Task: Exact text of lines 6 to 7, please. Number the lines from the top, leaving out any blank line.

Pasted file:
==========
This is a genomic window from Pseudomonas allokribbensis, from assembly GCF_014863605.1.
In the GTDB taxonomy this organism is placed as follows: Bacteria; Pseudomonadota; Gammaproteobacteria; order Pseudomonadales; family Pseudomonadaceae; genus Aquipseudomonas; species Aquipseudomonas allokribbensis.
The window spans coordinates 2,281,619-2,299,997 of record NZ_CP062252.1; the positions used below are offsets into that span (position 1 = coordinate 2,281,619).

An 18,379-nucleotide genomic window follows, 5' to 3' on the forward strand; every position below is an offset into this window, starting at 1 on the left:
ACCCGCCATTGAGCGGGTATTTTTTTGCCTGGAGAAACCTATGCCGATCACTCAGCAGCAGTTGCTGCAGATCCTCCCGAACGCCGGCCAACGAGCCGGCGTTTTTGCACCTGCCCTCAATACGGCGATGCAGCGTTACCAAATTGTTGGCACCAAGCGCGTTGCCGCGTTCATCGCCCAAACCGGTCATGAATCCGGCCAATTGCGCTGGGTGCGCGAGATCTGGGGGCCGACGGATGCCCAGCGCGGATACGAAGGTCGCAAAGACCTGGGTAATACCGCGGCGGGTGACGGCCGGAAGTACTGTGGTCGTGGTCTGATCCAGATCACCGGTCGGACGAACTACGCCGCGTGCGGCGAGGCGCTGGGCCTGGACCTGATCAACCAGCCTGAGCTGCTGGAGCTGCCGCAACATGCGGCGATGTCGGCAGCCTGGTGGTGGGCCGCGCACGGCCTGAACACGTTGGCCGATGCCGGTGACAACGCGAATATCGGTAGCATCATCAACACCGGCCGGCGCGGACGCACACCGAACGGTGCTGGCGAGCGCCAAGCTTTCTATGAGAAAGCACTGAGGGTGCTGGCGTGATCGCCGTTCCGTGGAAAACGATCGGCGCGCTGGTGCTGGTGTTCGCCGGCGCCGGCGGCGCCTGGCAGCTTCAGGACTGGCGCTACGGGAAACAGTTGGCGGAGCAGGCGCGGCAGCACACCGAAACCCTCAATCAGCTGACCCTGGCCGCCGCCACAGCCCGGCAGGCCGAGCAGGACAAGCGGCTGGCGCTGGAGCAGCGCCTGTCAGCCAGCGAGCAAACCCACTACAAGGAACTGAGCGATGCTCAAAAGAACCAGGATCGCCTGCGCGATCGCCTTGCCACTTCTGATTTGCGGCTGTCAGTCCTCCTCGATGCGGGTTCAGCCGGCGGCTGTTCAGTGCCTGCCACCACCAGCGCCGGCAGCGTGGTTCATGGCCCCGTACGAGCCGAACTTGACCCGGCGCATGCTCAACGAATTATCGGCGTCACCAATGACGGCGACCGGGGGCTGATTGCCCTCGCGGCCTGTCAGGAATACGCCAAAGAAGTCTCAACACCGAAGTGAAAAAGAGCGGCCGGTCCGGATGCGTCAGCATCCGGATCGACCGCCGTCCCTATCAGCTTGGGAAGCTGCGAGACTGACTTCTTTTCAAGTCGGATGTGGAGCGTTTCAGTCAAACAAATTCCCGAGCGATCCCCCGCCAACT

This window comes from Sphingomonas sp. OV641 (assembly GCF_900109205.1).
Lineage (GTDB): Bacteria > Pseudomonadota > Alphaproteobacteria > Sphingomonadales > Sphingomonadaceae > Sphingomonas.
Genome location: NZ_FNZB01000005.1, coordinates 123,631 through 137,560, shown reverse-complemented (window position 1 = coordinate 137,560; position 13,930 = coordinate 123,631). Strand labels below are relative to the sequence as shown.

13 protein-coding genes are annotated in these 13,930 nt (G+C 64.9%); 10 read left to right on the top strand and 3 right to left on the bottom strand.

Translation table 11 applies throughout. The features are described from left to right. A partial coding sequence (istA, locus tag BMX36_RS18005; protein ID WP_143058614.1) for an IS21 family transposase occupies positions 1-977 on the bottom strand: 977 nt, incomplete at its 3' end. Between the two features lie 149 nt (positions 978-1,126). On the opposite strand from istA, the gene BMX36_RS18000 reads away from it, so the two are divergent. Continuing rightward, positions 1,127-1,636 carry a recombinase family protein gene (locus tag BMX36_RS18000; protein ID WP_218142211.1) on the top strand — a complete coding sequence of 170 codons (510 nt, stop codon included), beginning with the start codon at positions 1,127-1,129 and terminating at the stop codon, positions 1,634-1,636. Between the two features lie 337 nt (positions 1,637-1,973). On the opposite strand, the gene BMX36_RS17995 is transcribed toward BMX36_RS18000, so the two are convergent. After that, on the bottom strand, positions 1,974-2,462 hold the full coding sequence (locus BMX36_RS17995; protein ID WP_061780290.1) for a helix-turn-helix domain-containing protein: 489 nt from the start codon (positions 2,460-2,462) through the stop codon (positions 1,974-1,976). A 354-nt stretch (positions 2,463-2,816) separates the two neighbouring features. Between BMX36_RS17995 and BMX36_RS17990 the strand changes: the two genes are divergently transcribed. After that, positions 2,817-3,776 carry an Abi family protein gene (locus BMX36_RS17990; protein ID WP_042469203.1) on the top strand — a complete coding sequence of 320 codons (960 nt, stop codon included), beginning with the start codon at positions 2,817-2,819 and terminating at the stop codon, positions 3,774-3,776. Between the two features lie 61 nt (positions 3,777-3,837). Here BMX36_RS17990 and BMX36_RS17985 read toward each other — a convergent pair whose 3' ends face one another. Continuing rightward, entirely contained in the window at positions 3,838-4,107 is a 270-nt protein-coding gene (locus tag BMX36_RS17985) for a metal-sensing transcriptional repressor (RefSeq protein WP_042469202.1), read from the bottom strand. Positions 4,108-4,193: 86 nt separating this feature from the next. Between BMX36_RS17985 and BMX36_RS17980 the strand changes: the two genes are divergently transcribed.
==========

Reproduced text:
This window comes from Sphingomonas sp. OV641 (assembly GCF_900109205.1).
Lineage (GTDB): Bacteria > Pseudomonadota > Alphaproteobacteria > Sphingomonadales > Sphingomonadaceae > Sphingomonas.